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7th October
posted by amber

Future Hiker

Brady had the latest hiking gear – hobnail boots, wool pants and a cotton shirt, compass, canvas backpack, tarp, a bedroll, an axe, and simple food supplies such as a bag of rice and some cans of fruit and vegetables. He had paper and pencil to draw the map of his route as he explored it. He’d chosen not to bring a gun, but he had snare wire and fishing line and lures.

His wife dropped him off at the wilderness trailhead. Ten days later she’d return to pick him up after his adventure.

On the first day, Brady had problems with the boots. They fit poorly and had virtually no cushioning. The wool socks didn’t help – unlike his modern wool socks, these were scratchy and thin. The only good thing was that his blisters, not relieved by the historic cloth bandages, distracted him somewhat from the aches in his shoulders caused by the pack’s leather straps and from his craving for gorp.

The second day was worse. His skills at cooking over an open fire turned out to be poor, thus his dinner the night before and his breakfast that morning were culinary disasters – burned rice for dinner, over-cooked oatmeal for breakfast, chewy boiled coffee at both meals. His night had been uncomfortable. He hadn’t realized how much of a sense of security – albeit false – the walls of his tent had provided. The open-sided shelter created by the tarp felt like no shelter at all. Every slight noise in the woods made him wish he’d opted for the gun after all.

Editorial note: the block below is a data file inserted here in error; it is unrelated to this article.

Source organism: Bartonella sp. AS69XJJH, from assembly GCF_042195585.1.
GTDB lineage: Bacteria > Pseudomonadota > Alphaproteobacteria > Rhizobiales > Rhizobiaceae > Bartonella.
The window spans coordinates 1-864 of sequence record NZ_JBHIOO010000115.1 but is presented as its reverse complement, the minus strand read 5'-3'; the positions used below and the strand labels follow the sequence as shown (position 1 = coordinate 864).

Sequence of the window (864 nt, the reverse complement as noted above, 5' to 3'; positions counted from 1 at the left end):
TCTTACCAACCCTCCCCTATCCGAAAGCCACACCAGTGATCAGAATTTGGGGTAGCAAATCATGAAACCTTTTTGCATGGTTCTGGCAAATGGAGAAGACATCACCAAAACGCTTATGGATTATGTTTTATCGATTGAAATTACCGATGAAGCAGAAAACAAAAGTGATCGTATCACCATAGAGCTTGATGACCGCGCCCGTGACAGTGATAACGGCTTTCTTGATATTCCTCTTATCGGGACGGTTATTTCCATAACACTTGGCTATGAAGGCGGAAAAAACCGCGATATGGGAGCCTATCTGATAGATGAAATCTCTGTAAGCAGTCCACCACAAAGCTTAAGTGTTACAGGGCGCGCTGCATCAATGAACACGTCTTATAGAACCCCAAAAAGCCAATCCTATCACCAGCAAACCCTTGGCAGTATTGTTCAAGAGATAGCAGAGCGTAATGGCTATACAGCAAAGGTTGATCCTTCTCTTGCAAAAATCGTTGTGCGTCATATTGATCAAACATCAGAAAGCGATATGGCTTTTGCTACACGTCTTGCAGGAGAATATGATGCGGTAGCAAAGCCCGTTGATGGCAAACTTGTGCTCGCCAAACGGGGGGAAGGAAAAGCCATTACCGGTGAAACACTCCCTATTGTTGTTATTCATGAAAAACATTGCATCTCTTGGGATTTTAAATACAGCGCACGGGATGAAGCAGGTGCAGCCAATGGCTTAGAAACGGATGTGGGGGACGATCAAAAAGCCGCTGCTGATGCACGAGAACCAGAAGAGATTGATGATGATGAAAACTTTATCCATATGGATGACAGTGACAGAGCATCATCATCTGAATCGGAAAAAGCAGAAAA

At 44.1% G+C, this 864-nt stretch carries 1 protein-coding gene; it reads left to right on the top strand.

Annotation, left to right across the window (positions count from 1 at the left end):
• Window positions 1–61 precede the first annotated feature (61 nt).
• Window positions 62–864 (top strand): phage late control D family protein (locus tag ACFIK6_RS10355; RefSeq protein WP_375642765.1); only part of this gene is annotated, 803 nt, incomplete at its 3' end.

He struggled through the woods at less than a quarter of the speed he normally made, not making any effort to map his route. He made camp early so that he could try his hand at fishing in the stream, but he had no luck.

On the third day he decided to turn back. It didn’t matter to him any longer how many hikers were bragging about their ability to survive in the woods the old-fashioned way, how many had summited Everest without ‘cheating’ by using technological aids like clothing designed to negate the effects of low temperatures, oxygen and radio communication. This modern hiking fad was just not for him.

The Story 365 project is a year-long marathon of short story writing, with a new story written every day and posted on this website from May 1, 2011 – April 30, 2012. Stories must be a minimum of 200 words. Please help me by adding first line suggestions in the Comment section.

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